2) Equal rights and equal opportunities – both are traditionally more pronounced in Finland than here – as can be seen from the fact that the current government under Sanna Marin is predominantly made up of young women. Read more here on the blog: International Women’s Day.
Just one example: every newborn receives a baby box from the state – with really everything it needs for a good start in life, from a romper suit to a sleeping bag. The Finns are convinced that everyone should have the same opportunities – and this continues at school and later at work. The language also contributes to this. In Finnish there is no distinction between “he” and “she” – read more in Finland gives the world a word: HÄN.
3 The fact that they are so happy is simply in their nature – quite literally. Finns spend an incredible amount of time outdoors – whether it’s summer or winter. And nature is never far away. After all, almost 70 percent of the country is forest – and then there are 188,000 lakes.
And so many Finns spend their summer in their holiday home (mökki) by the lake – celebrating the simple life: Picking berries, fishing, barbecuing, looking out over the lake, and in the evenings taking a sauna to really slow down and relax. Translated with www.DeepL.com/Translator (free version)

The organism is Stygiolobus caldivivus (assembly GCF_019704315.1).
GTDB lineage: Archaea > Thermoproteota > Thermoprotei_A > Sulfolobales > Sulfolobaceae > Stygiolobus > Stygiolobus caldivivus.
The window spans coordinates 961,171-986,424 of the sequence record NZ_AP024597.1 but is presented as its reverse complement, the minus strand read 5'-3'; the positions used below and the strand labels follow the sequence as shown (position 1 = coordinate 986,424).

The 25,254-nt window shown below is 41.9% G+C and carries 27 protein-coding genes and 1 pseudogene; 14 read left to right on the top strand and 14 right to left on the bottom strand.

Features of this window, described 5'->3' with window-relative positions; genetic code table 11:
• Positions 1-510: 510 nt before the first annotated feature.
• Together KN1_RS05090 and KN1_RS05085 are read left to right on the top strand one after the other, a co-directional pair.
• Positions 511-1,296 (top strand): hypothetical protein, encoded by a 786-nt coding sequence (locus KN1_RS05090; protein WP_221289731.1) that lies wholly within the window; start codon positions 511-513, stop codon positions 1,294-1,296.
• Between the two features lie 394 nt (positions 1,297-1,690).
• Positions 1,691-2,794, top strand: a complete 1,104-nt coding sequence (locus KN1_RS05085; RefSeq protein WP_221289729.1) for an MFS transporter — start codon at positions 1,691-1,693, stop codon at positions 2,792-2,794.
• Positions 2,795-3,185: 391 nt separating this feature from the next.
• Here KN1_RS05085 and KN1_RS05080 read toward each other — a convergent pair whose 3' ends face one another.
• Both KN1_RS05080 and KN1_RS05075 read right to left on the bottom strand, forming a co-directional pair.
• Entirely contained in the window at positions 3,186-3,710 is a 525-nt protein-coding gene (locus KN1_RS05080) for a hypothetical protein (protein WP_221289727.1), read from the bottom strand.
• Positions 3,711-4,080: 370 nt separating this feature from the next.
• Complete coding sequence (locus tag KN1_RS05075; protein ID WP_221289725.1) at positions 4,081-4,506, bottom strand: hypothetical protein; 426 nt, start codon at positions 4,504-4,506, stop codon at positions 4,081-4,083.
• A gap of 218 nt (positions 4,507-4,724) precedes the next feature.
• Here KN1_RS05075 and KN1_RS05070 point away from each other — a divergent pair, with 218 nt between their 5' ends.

Happiness is somewhere between too much and too little.
– Finnish proverb
What can we learn from the Finns?
Happiness, after all, is not only a rather fleeting but also a rather complicated matter – and in the happiness rankings, openness, prosperity, little corruption and freedom always play a major role. Finland has all that, and the Finns are perhaps more aware of it because of their history.
After all, they have only been independent for 100 years and in that time they have developed from a poor farming nation into a highly technical and highly educated country.
There is a saying in Finland that happiness is somewhere between too much and too little. So it’s always also a matter of measure – and expectation. Finns don’t expect so much and are happy with what they have. So in the end, happiness is also a question of attitude to life.
3 recipes for happiness
My tip no. 1
A little more modesty. Showing off is frowned upon in Finland and so there is also less envy. A study has shown that Finns hardly ever post pictures on Instagram that show their status, their wealth, but mainly nature shots, sunsets, beautiful reflections in the water and so on. So: just be happy with what you have.
My tip no. 2
Just read my book “111 reasons to love Finland” – you’ll find a lot of recipes for happiness there. And one of them is for sure: go out into nature – get some fresh air, switch off from everyday life, a nice walk in the woods for example can work wonders – and at the same time reduce your stress level – that’s what we know from research by now – without you having to do anything for it.
My tip no. 3
Sauna – just sweat, switch off and be. Just as you are. Everyone is the same. Finnish sauna culture was just named an intangible world heritage site by UNESCO in December. It is as much a part of Finnish DNA as sisu, pulla and kalsarikännit. Five letters for a whole way of life.